By Aisling McGoldrick
---- — Oi! I’m spending my junior year as a Rotary Exchange student in Brazil.
Currently I am living in the small city of Ituverava, in the southeast state of Sao Paulo. This is my third week in Brazil and I’m feeling great so far. My first weeks have been filled with school, Rotary meetings and Churrascos. Already, I have started to get accustomed to everyday life here. School starts early here, at 7 a.m., and generally ends around noon. I return home for a big lunch and have the rest of the day to relax, sleep, go to my Rotary meetings on Wednesday, play handball or go to the gym with brother and sister.
I knew that the food in Brazil would be fresh, but I didn’t know how much I was going to love it all! Beans and rice everyday, with fresh fruit, fresh juice, meat, cheese, bread, pamonha, acai with condensed milk and my favorite dessert, brigadeiro.
I was surprised by how welcomed I felt in my little city. There’s a lot of interest in the “new American girl.” It’s not been too difficult to make friends, and everyone is very eager to extend an invitation to pizza or churrasco. I love Brazilian people, with their love of life, laid-back style and their dramatic tendencies. I’m happy I learned some Portuguese before I left, because I think people really appreciate it when I make an effort to speak in their native tongue. To many, it’s a pleasant surprise that I’m able to say “hello, how are you?” in Portuguese.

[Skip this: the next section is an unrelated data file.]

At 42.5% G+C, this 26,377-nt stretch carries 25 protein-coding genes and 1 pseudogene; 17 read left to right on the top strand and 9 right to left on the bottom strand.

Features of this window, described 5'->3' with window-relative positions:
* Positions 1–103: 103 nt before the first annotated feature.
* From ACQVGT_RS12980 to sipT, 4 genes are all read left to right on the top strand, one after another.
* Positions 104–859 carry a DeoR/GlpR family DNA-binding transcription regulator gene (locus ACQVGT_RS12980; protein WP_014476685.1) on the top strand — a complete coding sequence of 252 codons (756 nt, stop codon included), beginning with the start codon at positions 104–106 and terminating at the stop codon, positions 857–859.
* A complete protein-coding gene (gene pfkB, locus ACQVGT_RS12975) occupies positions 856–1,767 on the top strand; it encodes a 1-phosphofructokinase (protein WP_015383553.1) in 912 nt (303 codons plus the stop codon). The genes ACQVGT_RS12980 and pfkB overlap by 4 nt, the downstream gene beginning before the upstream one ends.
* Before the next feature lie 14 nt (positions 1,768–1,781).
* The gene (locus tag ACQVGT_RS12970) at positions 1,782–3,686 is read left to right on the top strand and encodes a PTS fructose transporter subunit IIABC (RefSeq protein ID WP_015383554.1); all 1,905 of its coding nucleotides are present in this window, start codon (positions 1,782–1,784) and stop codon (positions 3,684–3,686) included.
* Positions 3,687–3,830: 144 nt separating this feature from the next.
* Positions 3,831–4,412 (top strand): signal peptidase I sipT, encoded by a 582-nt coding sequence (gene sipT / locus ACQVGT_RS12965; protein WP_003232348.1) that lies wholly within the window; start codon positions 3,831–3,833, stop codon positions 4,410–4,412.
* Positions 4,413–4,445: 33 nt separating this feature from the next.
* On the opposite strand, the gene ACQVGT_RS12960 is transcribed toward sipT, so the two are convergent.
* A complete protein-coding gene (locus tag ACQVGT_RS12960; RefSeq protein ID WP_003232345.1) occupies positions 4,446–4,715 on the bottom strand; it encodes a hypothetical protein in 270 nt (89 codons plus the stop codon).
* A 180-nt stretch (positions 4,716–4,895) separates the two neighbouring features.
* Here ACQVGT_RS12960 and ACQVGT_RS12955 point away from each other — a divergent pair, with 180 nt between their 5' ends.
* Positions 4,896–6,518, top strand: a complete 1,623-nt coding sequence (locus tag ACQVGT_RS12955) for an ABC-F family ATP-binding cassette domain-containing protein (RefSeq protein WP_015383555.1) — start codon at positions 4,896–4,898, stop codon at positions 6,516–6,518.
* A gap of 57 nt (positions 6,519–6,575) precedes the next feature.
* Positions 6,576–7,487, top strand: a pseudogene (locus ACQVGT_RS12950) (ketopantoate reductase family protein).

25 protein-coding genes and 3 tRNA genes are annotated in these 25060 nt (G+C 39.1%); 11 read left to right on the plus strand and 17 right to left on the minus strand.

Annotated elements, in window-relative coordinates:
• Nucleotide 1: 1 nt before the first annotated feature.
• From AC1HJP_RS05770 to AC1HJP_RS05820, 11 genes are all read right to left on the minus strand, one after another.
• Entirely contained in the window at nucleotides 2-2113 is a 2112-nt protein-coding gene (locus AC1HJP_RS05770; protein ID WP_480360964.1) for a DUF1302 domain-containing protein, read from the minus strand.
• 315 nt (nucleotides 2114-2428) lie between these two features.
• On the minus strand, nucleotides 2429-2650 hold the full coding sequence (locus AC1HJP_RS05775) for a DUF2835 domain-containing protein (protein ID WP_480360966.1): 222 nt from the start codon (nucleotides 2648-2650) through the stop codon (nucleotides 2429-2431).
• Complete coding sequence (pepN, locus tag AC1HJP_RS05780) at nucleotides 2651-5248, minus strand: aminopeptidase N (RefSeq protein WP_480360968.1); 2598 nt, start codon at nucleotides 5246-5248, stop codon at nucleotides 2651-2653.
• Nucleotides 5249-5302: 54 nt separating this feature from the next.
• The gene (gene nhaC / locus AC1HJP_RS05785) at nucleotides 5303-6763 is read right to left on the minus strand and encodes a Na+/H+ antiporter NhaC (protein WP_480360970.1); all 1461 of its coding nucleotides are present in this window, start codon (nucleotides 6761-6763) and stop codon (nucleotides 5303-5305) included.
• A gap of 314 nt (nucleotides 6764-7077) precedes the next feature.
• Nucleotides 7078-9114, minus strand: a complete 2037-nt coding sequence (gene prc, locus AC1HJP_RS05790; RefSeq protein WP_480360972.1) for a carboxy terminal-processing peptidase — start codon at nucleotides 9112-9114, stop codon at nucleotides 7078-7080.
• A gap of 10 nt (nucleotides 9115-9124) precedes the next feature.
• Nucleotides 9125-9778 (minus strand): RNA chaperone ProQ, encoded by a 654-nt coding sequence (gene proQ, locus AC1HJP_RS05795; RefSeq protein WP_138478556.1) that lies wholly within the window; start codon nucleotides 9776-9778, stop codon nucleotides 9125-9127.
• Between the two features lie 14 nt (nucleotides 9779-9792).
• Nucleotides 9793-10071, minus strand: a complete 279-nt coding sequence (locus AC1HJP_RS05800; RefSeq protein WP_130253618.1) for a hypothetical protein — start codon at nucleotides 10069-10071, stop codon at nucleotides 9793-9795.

Language is about the only thing I’m struggling with right now. I practiced my Portuguese before I left, which was very helpful when I got here, but I still have a long way to go. Sometimes, it’s hard to not have any idea what others around me are talking and laughing about, but I’ve gotten used to not comprehending everything. I am able to converse, and have a simple conversation. Luckily, I am surrounded by very patient people who are willing to listen and correct me when I painfully try to tell a story in my error filled Portuguese! Still, I’m learning with great speed, and know that it will come in time.
I am very content with my location in Brazil. By being in this small, central city, I am experiencing true Brazilian culture, with the food, people and language. In Ituverava there are not too many things that have been completely “Americanized,” as you would find in a larger city, which is exactly what I wanted. My area in Brazil has a lot of agriculture, with coffee and sugar cane. It is known for the rodeos and sertanejo (similar to American country). My time feels like it’s flying right now, and I can’t believe it’s almost been a month! I do my best to enjoy every second. Ate mais!